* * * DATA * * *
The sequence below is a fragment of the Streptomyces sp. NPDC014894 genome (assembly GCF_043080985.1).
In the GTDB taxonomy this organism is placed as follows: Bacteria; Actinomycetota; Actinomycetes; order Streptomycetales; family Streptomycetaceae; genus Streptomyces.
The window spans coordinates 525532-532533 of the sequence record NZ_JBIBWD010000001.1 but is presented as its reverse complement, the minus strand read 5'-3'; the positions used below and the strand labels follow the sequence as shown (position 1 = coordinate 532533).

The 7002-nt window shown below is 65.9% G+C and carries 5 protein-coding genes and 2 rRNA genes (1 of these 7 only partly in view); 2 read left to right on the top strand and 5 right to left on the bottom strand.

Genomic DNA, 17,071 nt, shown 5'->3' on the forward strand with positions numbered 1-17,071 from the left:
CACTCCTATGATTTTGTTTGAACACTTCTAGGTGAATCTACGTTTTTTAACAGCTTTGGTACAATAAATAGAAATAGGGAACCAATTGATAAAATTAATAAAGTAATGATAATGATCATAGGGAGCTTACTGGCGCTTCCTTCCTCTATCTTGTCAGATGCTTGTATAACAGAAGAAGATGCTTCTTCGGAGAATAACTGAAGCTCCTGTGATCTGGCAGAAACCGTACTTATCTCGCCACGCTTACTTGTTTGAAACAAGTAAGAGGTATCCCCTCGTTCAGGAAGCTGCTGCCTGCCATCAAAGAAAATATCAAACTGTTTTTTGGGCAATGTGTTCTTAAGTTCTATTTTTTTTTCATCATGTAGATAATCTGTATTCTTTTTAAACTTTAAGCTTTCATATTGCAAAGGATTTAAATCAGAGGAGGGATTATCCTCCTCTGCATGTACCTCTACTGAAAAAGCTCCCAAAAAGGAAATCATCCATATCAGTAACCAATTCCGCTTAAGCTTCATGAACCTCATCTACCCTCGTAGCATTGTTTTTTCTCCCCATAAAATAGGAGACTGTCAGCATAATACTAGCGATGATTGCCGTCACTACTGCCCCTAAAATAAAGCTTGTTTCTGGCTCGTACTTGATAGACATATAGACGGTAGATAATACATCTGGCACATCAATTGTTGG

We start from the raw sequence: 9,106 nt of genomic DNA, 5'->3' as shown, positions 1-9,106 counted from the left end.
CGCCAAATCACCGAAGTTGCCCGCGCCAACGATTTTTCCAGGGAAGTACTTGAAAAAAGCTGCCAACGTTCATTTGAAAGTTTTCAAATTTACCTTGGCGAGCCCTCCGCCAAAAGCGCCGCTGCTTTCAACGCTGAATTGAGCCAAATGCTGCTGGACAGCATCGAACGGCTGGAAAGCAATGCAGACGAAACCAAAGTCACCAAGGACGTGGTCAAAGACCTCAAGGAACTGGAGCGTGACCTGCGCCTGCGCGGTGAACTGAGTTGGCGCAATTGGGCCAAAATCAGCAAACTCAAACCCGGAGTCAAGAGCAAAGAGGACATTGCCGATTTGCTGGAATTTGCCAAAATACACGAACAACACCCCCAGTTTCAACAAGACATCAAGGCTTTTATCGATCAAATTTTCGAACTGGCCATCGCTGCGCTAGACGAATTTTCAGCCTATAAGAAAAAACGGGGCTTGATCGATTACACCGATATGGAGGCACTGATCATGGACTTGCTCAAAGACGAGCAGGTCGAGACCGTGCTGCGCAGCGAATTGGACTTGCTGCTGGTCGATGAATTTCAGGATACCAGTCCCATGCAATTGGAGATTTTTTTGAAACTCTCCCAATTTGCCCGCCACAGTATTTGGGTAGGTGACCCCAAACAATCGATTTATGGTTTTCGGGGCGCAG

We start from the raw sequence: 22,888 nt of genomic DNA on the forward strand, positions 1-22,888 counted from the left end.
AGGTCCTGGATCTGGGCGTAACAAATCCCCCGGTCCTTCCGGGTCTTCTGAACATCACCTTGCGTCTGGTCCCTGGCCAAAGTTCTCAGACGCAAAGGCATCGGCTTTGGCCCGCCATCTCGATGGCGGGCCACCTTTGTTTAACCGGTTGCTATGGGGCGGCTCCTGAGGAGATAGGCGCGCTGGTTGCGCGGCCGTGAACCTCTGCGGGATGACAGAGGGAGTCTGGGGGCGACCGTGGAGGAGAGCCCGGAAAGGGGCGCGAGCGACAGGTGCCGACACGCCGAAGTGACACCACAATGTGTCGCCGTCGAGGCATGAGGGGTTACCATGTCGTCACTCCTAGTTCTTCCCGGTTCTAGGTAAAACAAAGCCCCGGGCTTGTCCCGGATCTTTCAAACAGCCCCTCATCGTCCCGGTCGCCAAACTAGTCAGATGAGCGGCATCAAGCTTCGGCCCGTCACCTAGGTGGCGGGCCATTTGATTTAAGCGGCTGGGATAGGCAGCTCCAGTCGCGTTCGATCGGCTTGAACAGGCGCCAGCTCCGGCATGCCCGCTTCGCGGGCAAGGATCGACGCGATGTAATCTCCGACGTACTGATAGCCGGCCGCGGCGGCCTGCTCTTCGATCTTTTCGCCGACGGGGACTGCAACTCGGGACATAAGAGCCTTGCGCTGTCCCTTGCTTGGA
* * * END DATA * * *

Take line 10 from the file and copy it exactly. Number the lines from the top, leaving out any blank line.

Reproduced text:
AGGTCCTGGATCTGGGCGTAACAAATCCCCCGGTCCTTCCGGGTCTTCTGAACATCACCTTGCGTCTGGTCCCTGGCCAAAGTTCTCAGACGCAAAGGCATCGGCTTTGGCCCGCCATCTCGATGGCGGGCCACCTTTGTTTAACCGGTTGCTATGGGGCGGCTCCTGAGGAGATAGGCGCGCTGGTTGCGCGGCCGTGAACCTCTGCGGGATGACAGAGGGAGTCTGGGGGCGACCGTGGAGGAGAGCCCGGAAAGGGGCGCGAGCGACAGGTGCCGACACGCCGAAGTGACACCACAATGTGTCGCCGTCGAGGCATGAGGGGTTACCATGTCGTCACTCCTAGTTCTTCCCGGTTCTAGGTAAAACAAAGCCCCGGGCTTGTCCCGGATCTTTCAAACAGCCCCTCATCGTCCCGGTCGCCAAACTAGTCAGATGAGCGGCATCAAGCTTCGGCCCGTCACCTAGGTGGCGGGCCATTTGATTTAAGCGGCTGGGATAGGCAGCTCCAGTCGCGTTCGATCGGCTTGAACAGGCGCCAGCTCCGGCATGCCCGCTTCGCGGGCAAGGATCGACGCGATGTAATCTCCGACGTACTGATAGCCGGCCGCGGCGGCCTGCTCTTCGATCTTTTCGCCGACGGGGACTGCAACTCGGGACATAAGAGCCTTGCGCTGTCCCTTGCTTGGA